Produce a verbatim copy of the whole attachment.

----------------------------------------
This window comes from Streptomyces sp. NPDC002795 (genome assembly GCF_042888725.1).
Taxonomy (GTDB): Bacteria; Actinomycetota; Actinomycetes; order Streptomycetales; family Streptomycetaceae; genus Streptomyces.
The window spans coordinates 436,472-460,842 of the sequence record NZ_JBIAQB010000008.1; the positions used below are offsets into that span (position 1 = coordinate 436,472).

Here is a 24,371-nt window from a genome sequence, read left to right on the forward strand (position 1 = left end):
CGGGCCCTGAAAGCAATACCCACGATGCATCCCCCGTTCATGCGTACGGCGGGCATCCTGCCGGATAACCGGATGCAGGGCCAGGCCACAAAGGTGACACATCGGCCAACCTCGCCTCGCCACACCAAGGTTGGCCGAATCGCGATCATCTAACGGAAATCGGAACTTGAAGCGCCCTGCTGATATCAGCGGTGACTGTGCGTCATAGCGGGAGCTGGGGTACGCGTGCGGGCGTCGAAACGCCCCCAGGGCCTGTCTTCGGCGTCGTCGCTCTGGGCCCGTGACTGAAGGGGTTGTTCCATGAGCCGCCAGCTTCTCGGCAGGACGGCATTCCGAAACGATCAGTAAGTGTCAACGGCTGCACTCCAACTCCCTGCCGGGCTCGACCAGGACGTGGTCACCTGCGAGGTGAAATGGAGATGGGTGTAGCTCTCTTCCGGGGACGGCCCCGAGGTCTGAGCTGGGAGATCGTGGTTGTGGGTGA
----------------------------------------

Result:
This window comes from Streptomyces sp. NPDC002795 (genome assembly GCF_042888725.1).
Taxonomy (GTDB): Bacteria; Actinomycetota; Actinomycetes; order Streptomycetales; family Streptomycetaceae; genus Streptomyces.
The window spans coordinates 436,472-460,842 of the sequence record NZ_JBIAQB010000008.1; the positions used below are offsets into that span (position 1 = coordinate 436,472).

Here is a 24,371-nt window from a genome sequence, read left to right on the forward strand (position 1 = left end):
CGGGCCCTGAAAGCAATACCCACGATGCATCCCCCGTTCATGCGTACGGCGGGCATCCTGCCGGATAACCGGATGCAGGGCCAGGCCACAAAGGTGACACATCGGCCAACCTCGCCTCGCCACACCAAGGTTGGCCGAATCGCGATCATCTAACGGAAATCGGAACTTGAAGCGCCCTGCTGATATCAGCGGTGACTGTGCGTCATAGCGGGAGCTGGGGTACGCGTGCGGGCGTCGAAACGCCCCCAGGGCCTGTCTTCGGCGTCGTCGCTCTGGGCCCGTGACTGAAGGGGTTGTTCCATGAGCCGCCAGCTTCTCGGCAGGACGGCATTCCGAAACGATCAGTAAGTGTCAACGGCTGCACTCCAACTCCCTGCCGGGCTCGACCAGGACGTGGTCACCTGCGAGGTGAAATGGAGATGGGTGTAGCTCTCTTCCGGGGACGGCCCCGAGGTCTGAGCTGGGAGATCGTGGTTGTGGGTGA